Loving The Perfection of What Is

Today a friend came to me and mentioned they’d been ill and had given up alcohol and poor eating choices as a result (in order to get well). This was after a bout of depression and I’m sure you know of course that alcohol is a depressive — so this was, in a way, really good news.

Creating Detours

So often I see this. So often I’m reminded that at times we unconsciously create dramatic detours when our predictable path won’t lead us where we want to go.

In my own life I have seen that I manifest illness or some other wake-up call at the perfect times to assist me towards my deepest goals.

It may seem odd to say it like that — manifesting illness — but there’s great benefit in seeing it this way, as a continuation of the thought that we want the best for ourselves and sometimes need a personal challenge to force us to reconsider our current habits and trajectory.

For example, I had ditched alcohol for 10 years but then started drinking again (and eating lots of cheap pizza!) when my wife and I separated. I knew it was contributing to my growing feelings of depression but didn’t care too much at the time. Then, just like my friend, I developed a serious health issue and that was enough of a wake-up call to get back to healthy living.

The Danger of Heartfelt Wishes

Someone once said “be careful what you wish for!” … and I think this is particularly appropriate in this context.

  • We deeply yearn for more time to ourselves, and then complain when our friends don’t call for a week.
  • We wish for gut health and then bemoan the sickness that forces us to stop eating pizza and ice-cream for a while.
  • We desperately hope for a change of scenery and then freak out when we lose our job and have to move to another town for work.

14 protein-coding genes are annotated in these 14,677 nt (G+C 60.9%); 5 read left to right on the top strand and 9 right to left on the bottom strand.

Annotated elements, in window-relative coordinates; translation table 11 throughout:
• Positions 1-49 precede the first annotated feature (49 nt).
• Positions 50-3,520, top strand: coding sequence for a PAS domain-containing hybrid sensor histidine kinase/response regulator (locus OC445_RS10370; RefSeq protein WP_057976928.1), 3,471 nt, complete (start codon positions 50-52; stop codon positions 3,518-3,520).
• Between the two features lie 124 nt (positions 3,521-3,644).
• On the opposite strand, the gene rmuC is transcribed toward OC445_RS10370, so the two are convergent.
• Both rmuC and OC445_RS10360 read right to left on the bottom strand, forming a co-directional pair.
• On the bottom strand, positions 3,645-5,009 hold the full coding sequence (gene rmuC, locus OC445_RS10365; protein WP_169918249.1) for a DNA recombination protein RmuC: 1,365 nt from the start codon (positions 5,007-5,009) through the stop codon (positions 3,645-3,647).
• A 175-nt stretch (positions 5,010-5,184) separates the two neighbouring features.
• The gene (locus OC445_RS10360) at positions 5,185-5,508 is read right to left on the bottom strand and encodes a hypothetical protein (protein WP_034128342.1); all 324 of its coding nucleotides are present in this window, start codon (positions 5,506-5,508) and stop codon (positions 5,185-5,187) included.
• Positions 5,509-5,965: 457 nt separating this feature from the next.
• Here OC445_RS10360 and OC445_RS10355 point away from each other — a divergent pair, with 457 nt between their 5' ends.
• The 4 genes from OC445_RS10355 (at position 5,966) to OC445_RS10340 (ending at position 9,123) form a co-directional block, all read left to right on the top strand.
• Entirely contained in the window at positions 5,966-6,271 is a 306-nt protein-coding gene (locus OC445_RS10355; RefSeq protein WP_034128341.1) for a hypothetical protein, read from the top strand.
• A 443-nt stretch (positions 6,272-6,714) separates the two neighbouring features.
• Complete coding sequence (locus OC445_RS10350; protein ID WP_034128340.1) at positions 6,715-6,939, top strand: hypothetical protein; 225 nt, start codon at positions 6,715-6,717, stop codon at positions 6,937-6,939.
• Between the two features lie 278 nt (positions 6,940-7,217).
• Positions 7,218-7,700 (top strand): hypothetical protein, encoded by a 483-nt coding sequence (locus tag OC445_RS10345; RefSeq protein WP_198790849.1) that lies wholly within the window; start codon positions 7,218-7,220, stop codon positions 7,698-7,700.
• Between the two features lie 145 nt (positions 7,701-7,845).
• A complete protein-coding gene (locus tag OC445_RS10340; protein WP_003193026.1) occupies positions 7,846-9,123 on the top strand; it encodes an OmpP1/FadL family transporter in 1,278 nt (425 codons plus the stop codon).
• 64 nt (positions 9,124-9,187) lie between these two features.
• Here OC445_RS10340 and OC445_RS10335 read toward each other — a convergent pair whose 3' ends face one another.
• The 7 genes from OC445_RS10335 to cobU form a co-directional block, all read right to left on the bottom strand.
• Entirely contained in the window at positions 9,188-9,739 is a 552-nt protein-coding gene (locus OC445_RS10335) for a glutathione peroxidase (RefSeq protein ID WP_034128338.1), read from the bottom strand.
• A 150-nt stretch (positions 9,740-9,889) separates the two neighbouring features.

I could go on, but I’m sure you get the point!

Moving Away From the Suffering of Resistance

“This shouldn’t be happening” is a phrase I have eradicated from my internal and external vocabulary.

Anything that pushes against what is (anything that is presenting itself in this moment) will bring you suffering, so if you want to live a life free from suffering, it\’s crucial to develop a mindset and belief system that causes you to fall in love with the entirety of what is — or at the very least feel totally neutral about it.

For me, I see that life is intrinsically good. Life doesn’t judge illness or that car crash or that lost job or any event in life as “bad”, so if that’s a fast-track to getting you to a better place — a place you’ve deeply wished for — then so be it!

An alternate way of looking at it is that perhaps life is simply random. In that case, it’s just up to us — we can ask “how could this be helping me?” or “what good could come of this?” and then choose to make some awesome lemonade with our random delivery of lemons.

Either way, we win.

So perhaps consider this for a moment. What thoughts/reactions do you have to the idea: “life is perfect — it’s exactly what I need in this moment to move me towards my deepest goals”?

If your reaction is negative, how do you think that might be playing out in your life? Do you think that your suffering is helpful somehow? … As Byron Katie so bluntly put it: “Some of us would rather be right than free.”

Would you rather be laughing or crying? It really is your choice.

“Since everything is but an illusion,
Perfect in being what it is,
Having nothing to do with good or bad,
Acceptance or rejection,
One might as well burst out laughing!”

Today is another good example for me…

I’ve really wanted to get fit for a while and haven’t been doing anything about it, but today I was asked to trim some large hedges and hand-saw a bunch of big branches from a dying tree, and my first thought was “I’m way to busy for this”, my second thought was “I hate gardening” and my third thought (after I got half of it done) was “this is perfect — exactly what I asked for … and no gym fees!”

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